So I began asking Ismail to come to the farms with me. He wasn’t doing anything anyway – he was not enrolled in school because he could not function anywhere near his grade level. He’d ride on the back of the motorcycle as we passed through dusty, poverty-stricken migrant towns like Mendota and Firebaugh, sometimes swerving to avoid patches where tomatoes or oranges had fallen from farm trucks and been splattered by traffic. By the time we arrived, our helmet face shields would be crusted with dead gnats and butterflies. At the farms, Ismail would help me locate the wells, keep an eye on me while I climbed down, and then ride back with me. Sometimes on the way home I’d feel him tilting a bit and I’d realize he had fallen asleep on the motorcycle, so I’d give him a nudge with my elbow to wake him up.
Ismail was like a brother to me. I tutored him not because I wanted anything from him, but because he was like family. I loved him, though I never would have told him so. I was not raised to speak such words.
When I was twenty years old, Ismail got a scholarship to study at the Islamic University of Madinah, in Saudi Arabia. When it was time for him to leave I drove him to Los Angeles and took him to the airport. The next year was hard for him. The living environment in the university dorms at Madinah was austere, and Ismail was lonely. I used to send him letters with jokes, or stories about the people back home.
One day Ismail called collect, and as we spoke I told him to keep his head up, that we were all proud of him. Ismail’s voice became choked with emotion and he said, “I love you, Wael.” Strange as it may seem, I had never heard those words before from anyone. I was never aware that I needed to hear those words, or that they would mean anything to me, but the instant I heard them, they struck my heart like a hammer, and I found myself speechless.
I don’t know if I can explain what those words did to me. Somehow they gave meaning to all the difficulties I had been through up to that point. The failures at college, the confusion and deep loneliness, the brief bouts of homelessness. Those words seemed to crawl through my chest, sowing seeds of light and warmth. They gave me strength.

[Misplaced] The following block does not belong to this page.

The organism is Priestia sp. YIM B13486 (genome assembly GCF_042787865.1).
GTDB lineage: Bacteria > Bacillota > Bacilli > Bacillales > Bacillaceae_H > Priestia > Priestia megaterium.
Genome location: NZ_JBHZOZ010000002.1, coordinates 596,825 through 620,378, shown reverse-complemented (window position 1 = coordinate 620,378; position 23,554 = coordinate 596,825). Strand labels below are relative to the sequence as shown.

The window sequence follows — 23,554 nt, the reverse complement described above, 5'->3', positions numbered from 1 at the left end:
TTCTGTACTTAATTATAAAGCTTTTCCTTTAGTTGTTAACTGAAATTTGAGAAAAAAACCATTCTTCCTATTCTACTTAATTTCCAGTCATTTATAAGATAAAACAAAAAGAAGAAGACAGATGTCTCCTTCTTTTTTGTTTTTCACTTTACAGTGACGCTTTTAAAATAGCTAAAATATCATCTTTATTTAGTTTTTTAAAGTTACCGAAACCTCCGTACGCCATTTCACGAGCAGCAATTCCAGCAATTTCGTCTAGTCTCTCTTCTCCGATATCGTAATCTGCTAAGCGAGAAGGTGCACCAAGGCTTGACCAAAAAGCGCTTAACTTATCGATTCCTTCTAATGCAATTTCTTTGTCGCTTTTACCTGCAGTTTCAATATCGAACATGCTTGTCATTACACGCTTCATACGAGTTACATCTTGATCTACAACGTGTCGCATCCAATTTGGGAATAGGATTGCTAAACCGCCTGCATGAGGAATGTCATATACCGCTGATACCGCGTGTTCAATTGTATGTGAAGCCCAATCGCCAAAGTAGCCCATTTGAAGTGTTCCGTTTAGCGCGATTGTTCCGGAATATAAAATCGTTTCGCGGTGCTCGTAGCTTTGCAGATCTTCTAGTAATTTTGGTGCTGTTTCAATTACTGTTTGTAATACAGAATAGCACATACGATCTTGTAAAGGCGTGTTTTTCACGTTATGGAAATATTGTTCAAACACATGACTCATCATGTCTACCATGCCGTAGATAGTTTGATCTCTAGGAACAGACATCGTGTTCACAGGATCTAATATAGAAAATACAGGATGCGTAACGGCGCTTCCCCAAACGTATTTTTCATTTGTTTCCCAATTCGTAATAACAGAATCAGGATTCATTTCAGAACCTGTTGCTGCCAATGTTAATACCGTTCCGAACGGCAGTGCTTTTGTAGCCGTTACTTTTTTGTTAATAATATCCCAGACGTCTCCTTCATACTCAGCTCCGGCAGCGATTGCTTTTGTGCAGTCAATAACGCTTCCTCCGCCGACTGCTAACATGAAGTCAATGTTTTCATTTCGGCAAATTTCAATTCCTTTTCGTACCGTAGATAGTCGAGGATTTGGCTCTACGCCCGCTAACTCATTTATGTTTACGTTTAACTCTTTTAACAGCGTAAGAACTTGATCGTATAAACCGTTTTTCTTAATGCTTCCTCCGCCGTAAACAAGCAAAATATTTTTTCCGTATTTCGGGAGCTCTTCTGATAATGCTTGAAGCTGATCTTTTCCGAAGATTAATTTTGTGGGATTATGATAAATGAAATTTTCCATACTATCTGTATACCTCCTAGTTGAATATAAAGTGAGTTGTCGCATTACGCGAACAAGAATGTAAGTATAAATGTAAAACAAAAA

Even now, twenty five years later, I feel the impact of those words. I am still close to Ismail, though we live in different states. I call him sometimes – he told me recently that he is writing his autobiography, ma-sha-Allah – and I worry about him. I love him. And I find that the light of those words – and the sincerity behind them – is still inside me, and is one of many things that inspire and empower me. This is the miracle that love performs in the human heart.
Love Overcomes Hatred
A few years later, when I was working in Fort Worth (in my early 20’s), there was a supervisor who used to harrass me. He was abusive toward everyone, but he seemed to have a particular dislike of me. I don’t know why. Well, I had been experimenting with meditation, and had been reading a few books about spirituality. One day I decided that I would go about my day trying to see the soul within each person. With each person I met, I would look past the exterior appearance, past the external behaviors, and try to perceive the soul inside.
It may sound silly or new-agey, but I noticed a difference immediately. I was able to see things in people that I had not previously perceived. In particular I saw a lot of fear. As I was walking toward the cafeteria, I saw the abusive supervisor standing near the door. I tried to forget everything I had experienced at his hands, and look to his soul. I can’t say exactly what I saw, but as I approached him, he smiled at me. This was so unexpected and incongruous, that I didn’t know how to react and I continued on my way without response.
After that day, I noticed a change. That supervisor and I certainly did not become friends, but he stopped being hostile toward me. I cannot really explain this, except to speculate that the act of looking to a person’s soul is a form of love, just as listening deeply, without judgment, is an act of love. We are so unaccustomed in this life to people regarding us in a pure way, without judgment, without responding to our appearance or dress, without resentment for past mistakes, that when someone does it, it’s disarming. It transforms.
This is the power of love.
I’m not suggesting that all oppression in this world can be overcome with a look. There is evil in the world. There are times when we must fight to defend our lives and our families. Certain entities are immune to the power of love (the current murderous regime in Syria is not going to be overthrown with love). But even in the context of conflict, love and faith are powerful. Some Russian soldiers in Chechnya embraced Islam after being captured by the mujahideen and treated with kindness. Some soldiers in Egypt who were ordered to fire upon civilians refused to do so after being embraced or kissed by protesters.